Most plumbers are trained and licensed and have valuable experience, so it's worth the extra cost to have them install your water heater. To find the best plumber in your area, take some time to look at their online customer reviews on Yelp, HomeAdvisor, Angie's List and similar websites.
Installation costs typically include labor, supplies and water heater removal. You can expect to pay between $300 and $500 to have an installer swap out your old water heater for a newer model, though this may increase or decrease based on where you live. However, if you’re changing the type of water heater in your home, you can expect to pay up to $1,500, sometimes more, to upgrade your home’s electrical or natural gas connections appropriately. Make sure to get quotes from three or four local plumbers in order to find the best price.
Permits & inspections
Most cities and counties require you apply for a permit before you install a water heater in your home. Depending on where you live, the licensed plumber you hire can obtain the necessary permits as part of the installation. However, it’s a good idea to double-check with them or your local building department to learn exact permit requirements for your location. This will also help you find out if you need to get the permit yourself or if the contractor does it. When the installation is complete, someone from the organization that issued the permit will inspect the water heater to verify it complies with the building code.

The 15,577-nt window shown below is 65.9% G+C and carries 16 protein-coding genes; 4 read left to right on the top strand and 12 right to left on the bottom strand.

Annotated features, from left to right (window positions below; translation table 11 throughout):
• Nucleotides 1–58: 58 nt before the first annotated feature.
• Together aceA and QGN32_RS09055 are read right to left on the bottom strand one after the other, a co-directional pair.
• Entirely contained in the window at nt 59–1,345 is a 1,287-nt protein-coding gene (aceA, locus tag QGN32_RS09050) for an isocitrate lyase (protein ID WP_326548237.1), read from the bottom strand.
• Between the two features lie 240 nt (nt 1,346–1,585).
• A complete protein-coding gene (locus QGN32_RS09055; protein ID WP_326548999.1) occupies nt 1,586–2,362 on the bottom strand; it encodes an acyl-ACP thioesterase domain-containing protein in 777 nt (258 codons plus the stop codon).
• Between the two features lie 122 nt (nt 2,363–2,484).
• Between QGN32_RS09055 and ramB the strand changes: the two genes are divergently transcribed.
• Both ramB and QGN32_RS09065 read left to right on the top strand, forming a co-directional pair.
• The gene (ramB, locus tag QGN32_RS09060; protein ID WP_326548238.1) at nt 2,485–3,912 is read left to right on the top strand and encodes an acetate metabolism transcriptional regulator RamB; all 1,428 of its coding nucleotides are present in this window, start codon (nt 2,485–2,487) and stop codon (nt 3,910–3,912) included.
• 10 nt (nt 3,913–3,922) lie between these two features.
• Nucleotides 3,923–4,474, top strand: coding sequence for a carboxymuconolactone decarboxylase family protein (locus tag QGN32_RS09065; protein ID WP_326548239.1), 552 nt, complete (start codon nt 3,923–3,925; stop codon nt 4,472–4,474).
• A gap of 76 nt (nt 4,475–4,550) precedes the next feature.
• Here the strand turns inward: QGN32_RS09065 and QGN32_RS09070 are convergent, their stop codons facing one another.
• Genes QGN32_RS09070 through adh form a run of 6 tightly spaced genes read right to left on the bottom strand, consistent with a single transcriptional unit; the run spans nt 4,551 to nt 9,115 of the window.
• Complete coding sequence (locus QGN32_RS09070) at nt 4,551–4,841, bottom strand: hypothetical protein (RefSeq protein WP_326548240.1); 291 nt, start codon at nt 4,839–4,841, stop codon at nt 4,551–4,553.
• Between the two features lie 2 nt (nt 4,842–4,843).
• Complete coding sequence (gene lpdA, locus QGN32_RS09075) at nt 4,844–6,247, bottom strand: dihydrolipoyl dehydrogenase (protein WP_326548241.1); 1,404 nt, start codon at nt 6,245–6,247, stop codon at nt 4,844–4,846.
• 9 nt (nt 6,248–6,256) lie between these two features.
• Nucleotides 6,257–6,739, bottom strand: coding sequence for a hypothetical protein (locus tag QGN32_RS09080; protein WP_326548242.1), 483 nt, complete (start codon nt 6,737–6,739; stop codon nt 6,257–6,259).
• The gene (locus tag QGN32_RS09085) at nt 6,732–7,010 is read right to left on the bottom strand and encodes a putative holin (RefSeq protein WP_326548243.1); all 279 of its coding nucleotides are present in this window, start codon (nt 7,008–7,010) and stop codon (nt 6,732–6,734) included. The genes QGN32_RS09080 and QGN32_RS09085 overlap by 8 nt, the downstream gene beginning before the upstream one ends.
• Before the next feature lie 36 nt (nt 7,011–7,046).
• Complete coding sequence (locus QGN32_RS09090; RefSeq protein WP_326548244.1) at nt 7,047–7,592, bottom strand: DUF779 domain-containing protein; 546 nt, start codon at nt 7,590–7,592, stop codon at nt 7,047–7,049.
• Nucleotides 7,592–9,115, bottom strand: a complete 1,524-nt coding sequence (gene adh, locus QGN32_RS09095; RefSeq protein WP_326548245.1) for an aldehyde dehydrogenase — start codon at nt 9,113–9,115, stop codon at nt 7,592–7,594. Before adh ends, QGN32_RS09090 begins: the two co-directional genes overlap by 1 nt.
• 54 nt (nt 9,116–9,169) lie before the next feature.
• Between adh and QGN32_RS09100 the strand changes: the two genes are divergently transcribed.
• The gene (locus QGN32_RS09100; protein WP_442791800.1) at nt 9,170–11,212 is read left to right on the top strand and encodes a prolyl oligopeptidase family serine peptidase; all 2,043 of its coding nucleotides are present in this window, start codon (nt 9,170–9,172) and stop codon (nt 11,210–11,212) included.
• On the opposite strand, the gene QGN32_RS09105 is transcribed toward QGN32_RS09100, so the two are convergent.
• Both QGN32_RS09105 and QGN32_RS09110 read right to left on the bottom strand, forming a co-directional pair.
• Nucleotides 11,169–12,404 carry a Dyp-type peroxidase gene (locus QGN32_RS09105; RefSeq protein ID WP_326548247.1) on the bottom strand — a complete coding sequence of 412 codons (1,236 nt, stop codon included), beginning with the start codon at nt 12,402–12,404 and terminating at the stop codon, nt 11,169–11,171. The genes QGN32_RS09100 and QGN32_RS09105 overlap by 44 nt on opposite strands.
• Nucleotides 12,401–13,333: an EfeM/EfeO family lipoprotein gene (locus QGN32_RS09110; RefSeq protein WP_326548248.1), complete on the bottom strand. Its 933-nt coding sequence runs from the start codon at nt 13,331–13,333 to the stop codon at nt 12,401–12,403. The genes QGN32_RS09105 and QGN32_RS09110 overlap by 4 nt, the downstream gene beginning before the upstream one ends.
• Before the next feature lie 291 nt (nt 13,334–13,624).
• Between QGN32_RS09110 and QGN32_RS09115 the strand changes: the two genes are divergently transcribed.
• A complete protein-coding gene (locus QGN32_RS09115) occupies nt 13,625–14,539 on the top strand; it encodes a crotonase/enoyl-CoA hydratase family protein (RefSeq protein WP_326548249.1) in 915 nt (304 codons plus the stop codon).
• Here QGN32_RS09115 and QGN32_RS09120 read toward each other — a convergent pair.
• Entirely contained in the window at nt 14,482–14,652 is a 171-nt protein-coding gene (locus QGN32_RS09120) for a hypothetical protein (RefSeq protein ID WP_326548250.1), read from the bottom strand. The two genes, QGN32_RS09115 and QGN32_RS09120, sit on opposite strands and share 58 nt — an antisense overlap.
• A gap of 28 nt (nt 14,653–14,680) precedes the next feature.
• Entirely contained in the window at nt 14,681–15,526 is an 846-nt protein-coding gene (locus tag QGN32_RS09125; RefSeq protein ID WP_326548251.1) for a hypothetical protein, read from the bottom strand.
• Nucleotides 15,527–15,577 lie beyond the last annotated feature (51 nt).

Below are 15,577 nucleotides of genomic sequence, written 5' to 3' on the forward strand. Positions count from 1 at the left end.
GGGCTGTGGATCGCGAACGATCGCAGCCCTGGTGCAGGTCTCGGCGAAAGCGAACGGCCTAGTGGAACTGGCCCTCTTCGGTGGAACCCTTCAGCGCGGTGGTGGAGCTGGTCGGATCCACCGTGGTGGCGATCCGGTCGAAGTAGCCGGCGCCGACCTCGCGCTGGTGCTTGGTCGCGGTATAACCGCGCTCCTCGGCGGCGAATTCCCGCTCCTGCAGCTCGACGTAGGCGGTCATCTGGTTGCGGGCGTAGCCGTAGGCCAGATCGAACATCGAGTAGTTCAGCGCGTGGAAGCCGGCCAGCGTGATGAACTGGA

Gas vs electric water heaters: which is right for you?
Installing a new water heater in your home isn’t cheap, which is why you’re probably taking some time considering how to power your appliance. The first thing to know is that electric heaters are the best option for the environment, and opting for one of these will mean you’re making a more sustainable choice for the planet. Electric water heaters are also more efficient, though the cost of electricity bumps the cost of running past gas alternatives. As we’ve already mentioned, you can also still run your gas heater in a power-out and have one less thing to worry about in a crisis.
Lifetime energy costs
You can estimate your new electric or gas water heater's annual and lifetime energy costs with this calculator from the Federal Energy Management Program (opens in new tab) (FEMP). It also compares your estimates with those of base models, FEMP recommendations and the most efficient models in the industry. This calculator can help you decide if a more efficient model is worth the extra cost over its lifetime.
How many years does a hot water heater last?